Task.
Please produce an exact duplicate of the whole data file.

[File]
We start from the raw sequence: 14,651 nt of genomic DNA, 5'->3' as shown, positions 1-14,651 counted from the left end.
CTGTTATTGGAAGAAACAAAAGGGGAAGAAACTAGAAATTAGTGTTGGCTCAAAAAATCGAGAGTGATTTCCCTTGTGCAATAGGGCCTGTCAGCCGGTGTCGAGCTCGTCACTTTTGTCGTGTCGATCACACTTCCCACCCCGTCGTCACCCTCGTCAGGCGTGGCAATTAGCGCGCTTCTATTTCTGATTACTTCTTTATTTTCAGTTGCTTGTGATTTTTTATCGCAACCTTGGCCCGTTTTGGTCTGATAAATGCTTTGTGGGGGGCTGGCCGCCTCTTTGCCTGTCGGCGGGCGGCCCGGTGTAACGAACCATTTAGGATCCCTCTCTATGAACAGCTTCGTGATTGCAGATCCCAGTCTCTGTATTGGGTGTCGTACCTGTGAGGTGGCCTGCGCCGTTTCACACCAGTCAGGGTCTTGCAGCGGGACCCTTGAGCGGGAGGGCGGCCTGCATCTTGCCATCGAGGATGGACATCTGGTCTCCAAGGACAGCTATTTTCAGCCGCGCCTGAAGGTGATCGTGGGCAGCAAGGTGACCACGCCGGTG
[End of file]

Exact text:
We start from the raw sequence: 14,651 nt of genomic DNA, 5'->3' as shown, positions 1-14,651 counted from the left end.
CTGTTATTGGAAGAAACAAAAGGGGAAGAAACTAGAAATTAGTGTTGGCTCAAAAAATCGAGAGTGATTTCCCTTGTGCAATAGGGCCTGTCAGCCGGTGTCGAGCTCGTCACTTTTGTCGTGTCGATCACACTTCCCACCCCGTCGTCACCCTCGTCAGGCGTGGCAATTAGCGCGCTTCTATTTCTGATTACTTCTTTATTTTCAGTTGCTTGTGATTTTTTATCGCAACCTTGGCCCGTTTTGGTCTGATAAATGCTTTGTGGGGGGCTGGCCGCCTCTTTGCCTGTCGGCGGGCGGCCCGGTGTAACGAACCATTTAGGATCCCTCTCTATGAACAGCTTCGTGATTGCAGATCCCAGTCTCTGTATTGGGTGTCGTACCTGTGAGGTGGCCTGCGCCGTTTCACACCAGTCAGGGTCTTGCAGCGGGACCCTTGAGCGGGAGGGCGGCCTGCATCTTGCCATCGAGGATGGACATCTGGTCTCCAAGGACAGCTATTTTCAGCCGCGCCTGAAGGTGATCGTGGGCAGCAAGGTGACCACGCCGGTG